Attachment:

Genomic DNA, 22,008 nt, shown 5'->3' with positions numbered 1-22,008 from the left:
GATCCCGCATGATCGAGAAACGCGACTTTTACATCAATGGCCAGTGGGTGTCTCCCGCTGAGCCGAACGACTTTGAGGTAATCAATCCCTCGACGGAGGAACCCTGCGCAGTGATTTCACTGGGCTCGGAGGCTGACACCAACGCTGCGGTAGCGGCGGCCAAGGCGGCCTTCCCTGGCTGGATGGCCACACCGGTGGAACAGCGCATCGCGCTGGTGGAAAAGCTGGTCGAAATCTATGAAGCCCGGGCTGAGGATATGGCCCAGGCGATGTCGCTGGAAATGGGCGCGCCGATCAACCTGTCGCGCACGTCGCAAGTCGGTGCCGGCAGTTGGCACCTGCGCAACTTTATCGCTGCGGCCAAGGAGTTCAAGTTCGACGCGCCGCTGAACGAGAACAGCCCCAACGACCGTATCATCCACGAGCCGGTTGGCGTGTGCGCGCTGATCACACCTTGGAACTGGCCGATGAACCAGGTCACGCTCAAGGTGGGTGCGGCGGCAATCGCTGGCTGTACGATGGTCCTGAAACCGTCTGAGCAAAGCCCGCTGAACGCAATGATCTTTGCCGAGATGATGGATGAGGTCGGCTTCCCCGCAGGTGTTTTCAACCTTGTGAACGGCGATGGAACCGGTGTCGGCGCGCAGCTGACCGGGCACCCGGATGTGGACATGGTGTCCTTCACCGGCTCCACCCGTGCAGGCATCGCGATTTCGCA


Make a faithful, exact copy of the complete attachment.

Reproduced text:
Genomic DNA, 22,008 nt, shown 5'->3' with positions numbered 1-22,008 from the left:
GATCCCGCATGATCGAGAAACGCGACTTTTACATCAATGGCCAGTGGGTGTCTCCCGCTGAGCCGAACGACTTTGAGGTAATCAATCCCTCGACGGAGGAACCCTGCGCAGTGATTTCACTGGGCTCGGAGGCTGACACCAACGCTGCGGTAGCGGCGGCCAAGGCGGCCTTCCCTGGCTGGATGGCCACACCGGTGGAACAGCGCATCGCGCTGGTGGAAAAGCTGGTCGAAATCTATGAAGCCCGGGCTGAGGATATGGCCCAGGCGATGTCGCTGGAAATGGGCGCGCCGATCAACCTGTCGCGCACGTCGCAAGTCGGTGCCGGCAGTTGGCACCTGCGCAACTTTATCGCTGCGGCCAAGGAGTTCAAGTTCGACGCGCCGCTGAACGAGAACAGCCCCAACGACCGTATCATCCACGAGCCGGTTGGCGTGTGCGCGCTGATCACACCTTGGAACTGGCCGATGAACCAGGTCACGCTCAAGGTGGGTGCGGCGGCAATCGCTGGCTGTACGATGGTCCTGAAACCGTCTGAGCAAAGCCCGCTGAACGCAATGATCTTTGCCGAGATGATGGATGAGGTCGGCTTCCCCGCAGGTGTTTTCAACCTTGTGAACGGCGATGGAACCGGTGTCGGCGCGCAGCTGACCGGGCACCCGGATGTGGACATGGTGTCCTTCACCGGCTCCACCCGTGCAGGCATCGCGATTTCGCA